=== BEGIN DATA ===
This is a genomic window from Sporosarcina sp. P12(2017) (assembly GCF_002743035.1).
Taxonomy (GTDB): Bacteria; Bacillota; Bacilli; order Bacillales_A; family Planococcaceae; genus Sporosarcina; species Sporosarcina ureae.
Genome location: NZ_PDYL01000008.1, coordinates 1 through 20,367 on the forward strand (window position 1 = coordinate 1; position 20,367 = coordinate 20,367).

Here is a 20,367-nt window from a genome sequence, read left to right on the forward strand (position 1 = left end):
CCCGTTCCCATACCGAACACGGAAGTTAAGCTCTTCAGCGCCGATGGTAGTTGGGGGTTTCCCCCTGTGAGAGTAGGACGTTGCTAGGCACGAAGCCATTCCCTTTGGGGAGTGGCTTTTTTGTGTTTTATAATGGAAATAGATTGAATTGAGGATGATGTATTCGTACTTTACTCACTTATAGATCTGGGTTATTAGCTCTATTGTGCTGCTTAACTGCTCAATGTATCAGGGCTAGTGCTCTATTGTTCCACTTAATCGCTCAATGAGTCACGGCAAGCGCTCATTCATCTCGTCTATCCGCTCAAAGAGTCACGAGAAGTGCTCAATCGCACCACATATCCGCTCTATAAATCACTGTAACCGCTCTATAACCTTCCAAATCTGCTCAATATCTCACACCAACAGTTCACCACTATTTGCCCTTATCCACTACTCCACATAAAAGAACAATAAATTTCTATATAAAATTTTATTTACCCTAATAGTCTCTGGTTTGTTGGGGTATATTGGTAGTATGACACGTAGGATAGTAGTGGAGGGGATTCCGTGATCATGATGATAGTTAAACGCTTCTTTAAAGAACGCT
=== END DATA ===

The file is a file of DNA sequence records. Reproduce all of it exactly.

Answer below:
This is a genomic window from Sporosarcina sp. P12(2017) (assembly GCF_002743035.1).
Taxonomy (GTDB): Bacteria; Bacillota; Bacilli; order Bacillales_A; family Planococcaceae; genus Sporosarcina; species Sporosarcina ureae.
Genome location: NZ_PDYL01000008.1, coordinates 1 through 20,367 on the forward strand (window position 1 = coordinate 1; position 20,367 = coordinate 20,367).

Here is a 20,367-nt window from a genome sequence, read left to right on the forward strand (position 1 = left end):
CCCGTTCCCATACCGAACACGGAAGTTAAGCTCTTCAGCGCCGATGGTAGTTGGGGGTTTCCCCCTGTGAGAGTAGGACGTTGCTAGGCACGAAGCCATTCCCTTTGGGGAGTGGCTTTTTTGTGTTTTATAATGGAAATAGATTGAATTGAGGATGATGTATTCGTACTTTACTCACTTATAGATCTGGGTTATTAGCTCTATTGTGCTGCTTAACTGCTCAATGTATCAGGGCTAGTGCTCTATTGTTCCACTTAATCGCTCAATGAGTCACGGCAAGCGCTCATTCATCTCGTCTATCCGCTCAAAGAGTCACGAGAAGTGCTCAATCGCACCACATATCCGCTCTATAAATCACTGTAACCGCTCTATAACCTTCCAAATCTGCTCAATATCTCACACCAACAGTTCACCACTATTTGCCCTTATCCACTACTCCACATAAAAGAACAATAAATTTCTATATAAAATTTTATTTACCCTAATAGTCTCTGGTTTGTTGGGGTATATTGGTAGTATGACACGTAGGATAGTAGTGGAGGGGATTCCGTGATCATGATGATAGTTAAACGCTTCTTTAAAGAACGCT